You probably know of Professor John Chowning as the inventor of FM synthesis and the founder of the renowned Stanford Center for Computer Research in Music and Acoustics (CCRMA).
In September 2015, we published an article about him and his music, but on 28th November 2018, you’ll have the chance to see him and hear some of his compositions performed in a 50th anniversary celebration of the invention of FM synthesis as part of the Queen Mary University of London Distinguished Lecturer Series.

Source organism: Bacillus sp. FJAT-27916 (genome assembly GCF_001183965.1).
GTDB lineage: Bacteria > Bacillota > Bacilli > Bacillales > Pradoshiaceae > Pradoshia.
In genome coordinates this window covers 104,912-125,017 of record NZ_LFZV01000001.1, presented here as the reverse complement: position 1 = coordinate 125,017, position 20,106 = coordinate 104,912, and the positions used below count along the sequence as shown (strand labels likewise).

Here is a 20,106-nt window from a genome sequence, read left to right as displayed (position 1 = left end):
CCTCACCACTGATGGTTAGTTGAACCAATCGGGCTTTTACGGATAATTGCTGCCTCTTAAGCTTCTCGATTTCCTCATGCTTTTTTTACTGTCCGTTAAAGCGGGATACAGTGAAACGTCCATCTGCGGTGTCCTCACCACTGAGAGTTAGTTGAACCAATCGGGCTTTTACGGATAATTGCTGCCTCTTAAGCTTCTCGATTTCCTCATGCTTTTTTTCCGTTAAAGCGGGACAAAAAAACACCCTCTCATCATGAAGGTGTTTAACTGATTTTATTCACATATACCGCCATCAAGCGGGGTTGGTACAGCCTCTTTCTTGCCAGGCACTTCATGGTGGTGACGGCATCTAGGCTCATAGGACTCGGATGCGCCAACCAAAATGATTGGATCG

The 3pm lecture will show how Chowning’s earliest work in spatialisation led to the discovery of FM synthesis and how he then applied this musically. It will make use of sound-synchronous animations to elucidate his ideas and include a demonstration of singing as a controller in the composition ‘Voices’.
The concert that follows at 6pm will feature Chowning’s wife, Coloratura soprano Maureen Chowning, and will include performances of Turenas (1972), Stria (1977), Phonē (1981), and Voices for Soprano & Computer, v.3 (2011), all of which are seminal works in the development of computer music.
The lecture is free to attend, and tickets for the concert are available for £5 (£2 for students). the venue is Arts Two Performance Space, Queen Mary University of London, Mile End Rd, London E1 4NS, UK